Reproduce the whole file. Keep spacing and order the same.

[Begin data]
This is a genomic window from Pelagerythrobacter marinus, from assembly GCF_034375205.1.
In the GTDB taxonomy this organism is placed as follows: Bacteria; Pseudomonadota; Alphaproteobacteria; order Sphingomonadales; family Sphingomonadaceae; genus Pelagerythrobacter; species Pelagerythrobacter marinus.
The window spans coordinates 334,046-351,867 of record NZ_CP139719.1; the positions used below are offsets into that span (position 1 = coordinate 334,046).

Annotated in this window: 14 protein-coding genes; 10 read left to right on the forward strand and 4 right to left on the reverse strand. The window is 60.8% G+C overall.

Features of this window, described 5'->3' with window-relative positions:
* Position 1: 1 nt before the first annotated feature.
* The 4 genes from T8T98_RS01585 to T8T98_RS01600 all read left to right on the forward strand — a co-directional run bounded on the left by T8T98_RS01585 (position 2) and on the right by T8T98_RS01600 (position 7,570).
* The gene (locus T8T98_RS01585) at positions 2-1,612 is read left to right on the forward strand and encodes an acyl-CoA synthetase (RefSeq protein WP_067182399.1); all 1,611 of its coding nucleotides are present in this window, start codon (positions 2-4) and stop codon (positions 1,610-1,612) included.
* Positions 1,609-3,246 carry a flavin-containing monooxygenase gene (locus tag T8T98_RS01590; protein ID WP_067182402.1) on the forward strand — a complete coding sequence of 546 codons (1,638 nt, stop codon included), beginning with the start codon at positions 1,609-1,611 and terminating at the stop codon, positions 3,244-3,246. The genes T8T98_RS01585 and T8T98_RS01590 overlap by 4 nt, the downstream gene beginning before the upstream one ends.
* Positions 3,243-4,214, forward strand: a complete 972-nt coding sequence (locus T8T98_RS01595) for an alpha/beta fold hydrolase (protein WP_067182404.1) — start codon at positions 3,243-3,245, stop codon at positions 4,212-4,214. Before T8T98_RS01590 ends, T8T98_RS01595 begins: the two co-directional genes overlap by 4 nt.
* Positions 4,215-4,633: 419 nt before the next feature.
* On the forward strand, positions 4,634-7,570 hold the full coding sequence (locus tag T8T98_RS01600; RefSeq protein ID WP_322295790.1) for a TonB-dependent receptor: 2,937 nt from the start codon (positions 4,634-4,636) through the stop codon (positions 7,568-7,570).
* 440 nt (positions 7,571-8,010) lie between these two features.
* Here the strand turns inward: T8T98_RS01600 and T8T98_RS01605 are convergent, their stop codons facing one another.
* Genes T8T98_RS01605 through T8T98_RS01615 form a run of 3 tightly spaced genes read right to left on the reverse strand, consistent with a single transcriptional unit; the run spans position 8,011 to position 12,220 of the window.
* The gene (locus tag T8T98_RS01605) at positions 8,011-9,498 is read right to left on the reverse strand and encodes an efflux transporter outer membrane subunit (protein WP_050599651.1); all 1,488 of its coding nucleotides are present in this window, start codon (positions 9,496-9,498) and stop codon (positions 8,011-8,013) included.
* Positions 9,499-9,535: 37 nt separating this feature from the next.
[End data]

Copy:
This is a genomic window from Pelagerythrobacter marinus, from assembly GCF_034375205.1.
In the GTDB taxonomy this organism is placed as follows: Bacteria; Pseudomonadota; Alphaproteobacteria; order Sphingomonadales; family Sphingomonadaceae; genus Pelagerythrobacter; species Pelagerythrobacter marinus.
The window spans coordinates 334,046-351,867 of record NZ_CP139719.1; the positions used below are offsets into that span (position 1 = coordinate 334,046).

Annotated in this window: 14 protein-coding genes; 10 read left to right on the forward strand and 4 right to left on the reverse strand. The window is 60.8% G+C overall.

Features of this window, described 5'->3' with window-relative positions:
* Position 1: 1 nt before the first annotated feature.
* The 4 genes from T8T98_RS01585 to T8T98_RS01600 all read left to right on the forward strand — a co-directional run bounded on the left by T8T98_RS01585 (position 2) and on the right by T8T98_RS01600 (position 7,570).
* The gene (locus T8T98_RS01585) at positions 2-1,612 is read left to right on the forward strand and encodes an acyl-CoA synthetase (RefSeq protein WP_067182399.1); all 1,611 of its coding nucleotides are present in this window, start codon (positions 2-4) and stop codon (positions 1,610-1,612) included.
* Positions 1,609-3,246 carry a flavin-containing monooxygenase gene (locus tag T8T98_RS01590; protein ID WP_067182402.1) on the forward strand — a complete coding sequence of 546 codons (1,638 nt, stop codon included), beginning with the start codon at positions 1,609-1,611 and terminating at the stop codon, positions 3,244-3,246. The genes T8T98_RS01585 and T8T98_RS01590 overlap by 4 nt, the downstream gene beginning before the upstream one ends.
* Positions 3,243-4,214, forward strand: a complete 972-nt coding sequence (locus T8T98_RS01595) for an alpha/beta fold hydrolase (protein WP_067182404.1) — start codon at positions 3,243-3,245, stop codon at positions 4,212-4,214. Before T8T98_RS01590 ends, T8T98_RS01595 begins: the two co-directional genes overlap by 4 nt.
* Positions 4,215-4,633: 419 nt before the next feature.
* On the forward strand, positions 4,634-7,570 hold the full coding sequence (locus tag T8T98_RS01600; RefSeq protein ID WP_322295790.1) for a TonB-dependent receptor: 2,937 nt from the start codon (positions 4,634-4,636) through the stop codon (positions 7,568-7,570).
* 440 nt (positions 7,571-8,010) lie between these two features.
* Here the strand turns inward: T8T98_RS01600 and T8T98_RS01605 are convergent, their stop codons facing one another.
* Genes T8T98_RS01605 through T8T98_RS01615 form a run of 3 tightly spaced genes read right to left on the reverse strand, consistent with a single transcriptional unit; the run spans position 8,011 to position 12,220 of the window.
* The gene (locus tag T8T98_RS01605) at positions 8,011-9,498 is read right to left on the reverse strand and encodes an efflux transporter outer membrane subunit (protein WP_050599651.1); all 1,488 of its coding nucleotides are present in this window, start codon (positions 9,496-9,498) and stop codon (positions 8,011-8,013) included.
* Positions 9,499-9,535: 37 nt separating this feature from the next.